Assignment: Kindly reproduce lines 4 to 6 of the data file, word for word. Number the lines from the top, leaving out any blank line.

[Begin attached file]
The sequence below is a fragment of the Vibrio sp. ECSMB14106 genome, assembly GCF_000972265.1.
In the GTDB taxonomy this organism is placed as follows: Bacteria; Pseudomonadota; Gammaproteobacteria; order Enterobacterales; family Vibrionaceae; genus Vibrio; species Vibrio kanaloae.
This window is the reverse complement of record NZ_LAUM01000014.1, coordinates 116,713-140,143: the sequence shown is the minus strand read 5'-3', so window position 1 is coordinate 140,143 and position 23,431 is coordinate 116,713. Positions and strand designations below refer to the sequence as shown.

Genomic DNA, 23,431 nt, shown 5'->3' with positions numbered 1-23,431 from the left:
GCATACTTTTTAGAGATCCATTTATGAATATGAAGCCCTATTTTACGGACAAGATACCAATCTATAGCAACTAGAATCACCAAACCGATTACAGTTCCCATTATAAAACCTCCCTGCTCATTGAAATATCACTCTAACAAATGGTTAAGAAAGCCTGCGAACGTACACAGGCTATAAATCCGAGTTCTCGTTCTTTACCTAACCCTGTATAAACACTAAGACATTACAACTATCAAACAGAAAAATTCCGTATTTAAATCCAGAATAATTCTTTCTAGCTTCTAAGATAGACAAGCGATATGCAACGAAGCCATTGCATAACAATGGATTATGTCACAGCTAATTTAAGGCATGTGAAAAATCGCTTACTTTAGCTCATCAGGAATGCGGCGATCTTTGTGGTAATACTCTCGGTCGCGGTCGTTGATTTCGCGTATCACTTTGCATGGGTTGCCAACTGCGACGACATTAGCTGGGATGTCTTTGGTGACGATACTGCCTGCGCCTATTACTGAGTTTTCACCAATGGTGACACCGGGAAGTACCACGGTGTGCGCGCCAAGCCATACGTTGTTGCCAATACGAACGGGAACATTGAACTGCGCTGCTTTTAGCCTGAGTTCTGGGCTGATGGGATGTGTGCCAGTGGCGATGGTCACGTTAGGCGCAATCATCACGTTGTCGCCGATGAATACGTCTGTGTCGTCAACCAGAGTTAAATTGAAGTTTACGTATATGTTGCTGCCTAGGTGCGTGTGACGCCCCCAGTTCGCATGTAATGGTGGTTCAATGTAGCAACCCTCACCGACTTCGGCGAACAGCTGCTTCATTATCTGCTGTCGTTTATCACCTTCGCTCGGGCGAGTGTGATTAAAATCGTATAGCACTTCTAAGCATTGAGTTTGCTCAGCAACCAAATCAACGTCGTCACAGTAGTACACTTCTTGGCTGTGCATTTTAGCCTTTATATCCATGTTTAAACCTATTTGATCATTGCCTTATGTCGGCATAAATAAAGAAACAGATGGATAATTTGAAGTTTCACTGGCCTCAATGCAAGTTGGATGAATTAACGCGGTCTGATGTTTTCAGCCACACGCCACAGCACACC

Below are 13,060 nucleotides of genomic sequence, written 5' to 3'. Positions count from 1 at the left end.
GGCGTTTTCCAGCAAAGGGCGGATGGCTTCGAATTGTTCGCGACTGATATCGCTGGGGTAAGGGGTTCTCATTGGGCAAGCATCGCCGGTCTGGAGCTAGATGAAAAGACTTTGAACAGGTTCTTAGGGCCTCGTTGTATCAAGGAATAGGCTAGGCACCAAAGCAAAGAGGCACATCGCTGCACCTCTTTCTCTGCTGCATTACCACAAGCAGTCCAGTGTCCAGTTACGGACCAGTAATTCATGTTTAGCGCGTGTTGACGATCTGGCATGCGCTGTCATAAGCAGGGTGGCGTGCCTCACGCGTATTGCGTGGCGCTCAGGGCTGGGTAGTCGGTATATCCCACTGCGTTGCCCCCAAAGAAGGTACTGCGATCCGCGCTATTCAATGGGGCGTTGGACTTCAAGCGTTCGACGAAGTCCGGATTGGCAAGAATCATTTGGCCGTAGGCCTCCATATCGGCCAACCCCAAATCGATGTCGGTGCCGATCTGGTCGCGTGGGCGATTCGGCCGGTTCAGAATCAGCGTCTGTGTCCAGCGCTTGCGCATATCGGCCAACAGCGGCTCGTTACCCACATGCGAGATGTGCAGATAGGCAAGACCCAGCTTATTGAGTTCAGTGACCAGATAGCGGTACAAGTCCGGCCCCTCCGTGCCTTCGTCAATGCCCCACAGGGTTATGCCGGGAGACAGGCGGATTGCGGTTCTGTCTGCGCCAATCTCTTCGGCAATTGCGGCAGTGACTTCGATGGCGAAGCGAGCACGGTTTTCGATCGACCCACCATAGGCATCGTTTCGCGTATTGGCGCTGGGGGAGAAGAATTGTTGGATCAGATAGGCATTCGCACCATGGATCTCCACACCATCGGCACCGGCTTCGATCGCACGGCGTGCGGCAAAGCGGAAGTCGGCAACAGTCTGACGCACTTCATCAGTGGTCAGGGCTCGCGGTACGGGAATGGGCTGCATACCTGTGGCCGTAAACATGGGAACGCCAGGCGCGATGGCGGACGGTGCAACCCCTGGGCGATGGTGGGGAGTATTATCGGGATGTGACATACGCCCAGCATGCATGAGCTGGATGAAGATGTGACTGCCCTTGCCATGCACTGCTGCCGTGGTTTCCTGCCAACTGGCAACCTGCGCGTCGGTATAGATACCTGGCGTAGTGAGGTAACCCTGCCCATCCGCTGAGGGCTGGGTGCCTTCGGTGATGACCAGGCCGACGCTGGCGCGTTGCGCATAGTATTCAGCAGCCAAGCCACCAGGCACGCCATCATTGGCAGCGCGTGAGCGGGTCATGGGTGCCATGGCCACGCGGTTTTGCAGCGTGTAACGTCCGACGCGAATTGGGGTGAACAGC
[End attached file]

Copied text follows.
Genomic DNA, 23,431 nt, shown 5'->3' with positions numbered 1-23,431 from the left:
GCATACTTTTTAGAGATCCATTTATGAATATGAAGCCCTATTTTACGGACAAGATACCAATCTATAGCAACTAGAATCACCAAACCGATTACAGTTCCCATTATAAAACCTCCCTGCTCATTGAAATATCACTCTAACAAATGGTTAAGAAAGCCTGCGAACGTACACAGGCTATAAATCCGAGTTCTCGTTCTTTACCTAACCCTGTATAAACACTAAGACATTACAACTATCAAACAGAAAAATTCCGTATTTAAATCCAGAATAATTCTTTCTAGCTTCTAAGATAGACAAGCGATATGCAACGAAGCCATTGCATAACAATGGATTATGTCACAGCTAATTTAAGGCATGTGAAAAATCGCTTACTTTAGCTCATCAGGAATGCGGCGATCTTTGTGGTAATACTCTCGGTCGCGGTCGTTGATTTCGCGTATCACTTTGCATGGGTTGCCAACTGCGACGACATTAGCTGGGATGTCTTTGGTGACGATACTGCCTGCGCCTATTACTGAGTTTTCACCAATGGTGACACCGGGAAGTACCACGGTGTGCGCGCCAAGCCATACGTTGTTGCCAATACGAACGGGAACATTGAACTGCGCTGCTTTTAGCCTGAGTTCTGGGCTGATGGGATGTGTGCCAGTGGCGATGGTCACGTTAGGCGCAATCATCACGTTGTCGCCGATGAATACGTCTGTGTCGTCAACCAGAGTTAAATTGAAGTTTACGTATATGTTGCTGCCTAGGTGCGTGTGACGCCCCCAGTTCGCATGTAATGGTGGTTCAATGTAGCAACCCTCACCGACTTCGGCGAACAGCTGCTTCATTATCTGCTGTCGTTTATCACCTTCGCTCGGGCGAGTGTGATTAAAATCGTATAGCACTTCTAAGCATTGAGTTTGCTCAGCAACCAAATCAACGTCGTCACAGTAGTACACTTCTTGGCTGTGCATTTTAGCCTTTATATCCATGTTTAAACCTATTTGATCATTGCCTTATGTCGGCATAAATAAAGAAACAGATGGATAATTTGAAGTTTCACTGGCCTCAATGCAAGTTGGATGAATTAACGCGGTCTGATGTTTTCAGCCACACGCCACAGCACACC

Below are 13,060 nucleotides of genomic sequence, written 5' to 3'. Positions count from 1 at the left end.